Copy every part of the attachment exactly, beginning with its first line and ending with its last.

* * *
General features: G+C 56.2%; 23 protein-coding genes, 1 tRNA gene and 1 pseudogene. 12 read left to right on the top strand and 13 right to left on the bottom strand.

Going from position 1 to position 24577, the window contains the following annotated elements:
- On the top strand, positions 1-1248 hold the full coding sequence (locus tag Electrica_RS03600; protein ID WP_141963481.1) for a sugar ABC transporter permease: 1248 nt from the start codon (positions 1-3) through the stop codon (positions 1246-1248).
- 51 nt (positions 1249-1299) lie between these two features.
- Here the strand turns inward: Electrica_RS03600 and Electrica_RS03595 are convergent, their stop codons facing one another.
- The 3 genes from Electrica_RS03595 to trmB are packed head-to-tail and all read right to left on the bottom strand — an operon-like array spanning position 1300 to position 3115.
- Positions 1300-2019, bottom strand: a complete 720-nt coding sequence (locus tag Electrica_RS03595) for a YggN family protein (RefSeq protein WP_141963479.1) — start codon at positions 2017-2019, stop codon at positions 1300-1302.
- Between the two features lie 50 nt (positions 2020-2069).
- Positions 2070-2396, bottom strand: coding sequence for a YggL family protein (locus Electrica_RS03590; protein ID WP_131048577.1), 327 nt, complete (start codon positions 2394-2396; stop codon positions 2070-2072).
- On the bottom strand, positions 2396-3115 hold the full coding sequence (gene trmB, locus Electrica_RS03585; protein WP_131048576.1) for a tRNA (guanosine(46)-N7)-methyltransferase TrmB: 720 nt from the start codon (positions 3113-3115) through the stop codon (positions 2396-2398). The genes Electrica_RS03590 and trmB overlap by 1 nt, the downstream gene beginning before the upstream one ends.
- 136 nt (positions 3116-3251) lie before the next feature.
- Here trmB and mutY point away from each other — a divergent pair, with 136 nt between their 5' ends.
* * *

General features: G+C 56.2%; 23 protein-coding genes, 1 tRNA gene and 1 pseudogene. 12 read left to right on the top strand and 13 right to left on the bottom strand.

Going from position 1 to position 24577, the window contains the following annotated elements:
- On the top strand, positions 1-1248 hold the full coding sequence (locus tag Electrica_RS03600; protein ID WP_141963481.1) for a sugar ABC transporter permease: 1248 nt from the start codon (positions 1-3) through the stop codon (positions 1246-1248).
- 51 nt (positions 1249-1299) lie between these two features.
- Here the strand turns inward: Electrica_RS03600 and Electrica_RS03595 are convergent, their stop codons facing one another.
- The 3 genes from Electrica_RS03595 to trmB are packed head-to-tail and all read right to left on the bottom strand — an operon-like array spanning position 1300 to position 3115.
- Positions 1300-2019, bottom strand: a complete 720-nt coding sequence (locus tag Electrica_RS03595) for a YggN family protein (RefSeq protein WP_141963479.1) — start codon at positions 2017-2019, stop codon at positions 1300-1302.
- Between the two features lie 50 nt (positions 2020-2069).
- Positions 2070-2396, bottom strand: coding sequence for a YggL family protein (locus Electrica_RS03590; protein ID WP_131048577.1), 327 nt, complete (start codon positions 2394-2396; stop codon positions 2070-2072).
- On the bottom strand, positions 2396-3115 hold the full coding sequence (gene trmB, locus Electrica_RS03585; protein WP_131048576.1) for a tRNA (guanosine(46)-N7)-methyltransferase TrmB: 720 nt from the start codon (positions 3113-3115) through the stop codon (positions 2396-2398). The genes Electrica_RS03590 and trmB overlap by 1 nt, the downstream gene beginning before the upstream one ends.
- 136 nt (positions 3116-3251) lie before the next feature.
- Here trmB and mutY point away from each other — a divergent pair, with 136 nt between their 5' ends.